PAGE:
Fall is the time for endings and beginnings. The trees teach us that, and here in our neighborhood I have lots of teachers!
The huge oaks and chestnut trees are shedding their leaves, which have danced all summer long.
They are casting their collective futures to the wind as seeds come clonking to the ground. Acorns, chestnuts, fir cones, and tiny maple helicopters fall and fly and eventually pile up, hoping to find just the right place to take root.
I think it is fitting that our human institutions are tied to this idea of endings and beginnings. Summer ends, school starts. Elections allow for new directions for our city and country.
This afternoon Auntie Bridgett and I went for a walk to the Lone Fir Cemetery. We got sad news earlier this week, that the wonderful “Tour of Untimely Departures”, a rare night time, storied tour through our lovely pioneer cemetery, would not be held this year. It takes too much staff and too many resources. I am so glad we went last year or we would have missed it forever!
So we went to say hello to the dead people during the daytime. It was before dinner, and the sun was low, but still bright. I showed Auntie Bridgett where the sweet chestnut tree is, and while we were admiring the squirrels’ good work at cleaning out every single prickly shell, an elderly oriental man came by, gathering the horse chestnuts. He said they are good boiled or cooked over the grill, but I am still not convinced.
We wandered around, appreciating the stories the headstones tell. The art and symbols, some over 100 years old, are beautiful even in decay. Weeping willows show peaceful rest, a drape over a stone urn shows separation between the living and the dead. Clasped hands mean a final farewell.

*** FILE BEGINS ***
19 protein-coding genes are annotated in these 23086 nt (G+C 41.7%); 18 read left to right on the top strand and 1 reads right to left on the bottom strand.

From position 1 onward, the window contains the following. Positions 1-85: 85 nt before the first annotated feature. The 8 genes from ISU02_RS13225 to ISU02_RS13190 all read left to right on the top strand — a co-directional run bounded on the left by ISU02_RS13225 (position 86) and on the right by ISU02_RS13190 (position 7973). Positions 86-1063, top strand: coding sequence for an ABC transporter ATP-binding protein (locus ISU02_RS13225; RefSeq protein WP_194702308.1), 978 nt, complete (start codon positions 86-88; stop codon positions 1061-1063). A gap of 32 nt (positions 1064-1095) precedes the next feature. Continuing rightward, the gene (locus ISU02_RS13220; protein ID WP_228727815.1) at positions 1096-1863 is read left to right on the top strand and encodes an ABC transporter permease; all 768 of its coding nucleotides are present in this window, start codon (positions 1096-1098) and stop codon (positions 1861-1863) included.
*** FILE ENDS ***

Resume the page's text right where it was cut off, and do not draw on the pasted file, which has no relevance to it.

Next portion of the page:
There was a stone showing a couple, Doll and Elton Mack Phillips, with a charming line drawing of them between their names, with their “sunrise” and “sunset” dates. I would have liked to have known them, I think. They look like fun.
We saw a long narrow stone that had been there so long the letters were perfectly filled in with moss, but no dates or details. Just “Smallbone”. That will take some researching.
We saw the headstone of Victor Hugo O’Rourke, a cook in the 65th Regiment of the Coast Artillery Corps. He died in 1918. His name makes me think his mother was a French Literature teacher and his father an Irishman. But my imagination sometimes runs away with me.
And then this bronze marker caught our eye because it was so detailed and crowded with symbols. Mr. William Scott died in 1901 at the age of 46. According to his bronze marker, he was a Knight Templar. But the Knights Templar went inactive after most of them were massacred by Pope Clement V in 1312. On the other side of the marker was a large anchor and rope with a shield and the letters. A.O.U.W., which stand for The Ancient Order of United Workmen, a branch of the Masonic Organization. This man obviously had a full life and a community that must have mourned his passing.
As always, we came away from Lone Fir rested and with a sense of perspective that sometimes gets lost while staring at screens in research or learning to use new equipment. Knowing that we all will go someday allows us to see each day as a gift rather than a chore.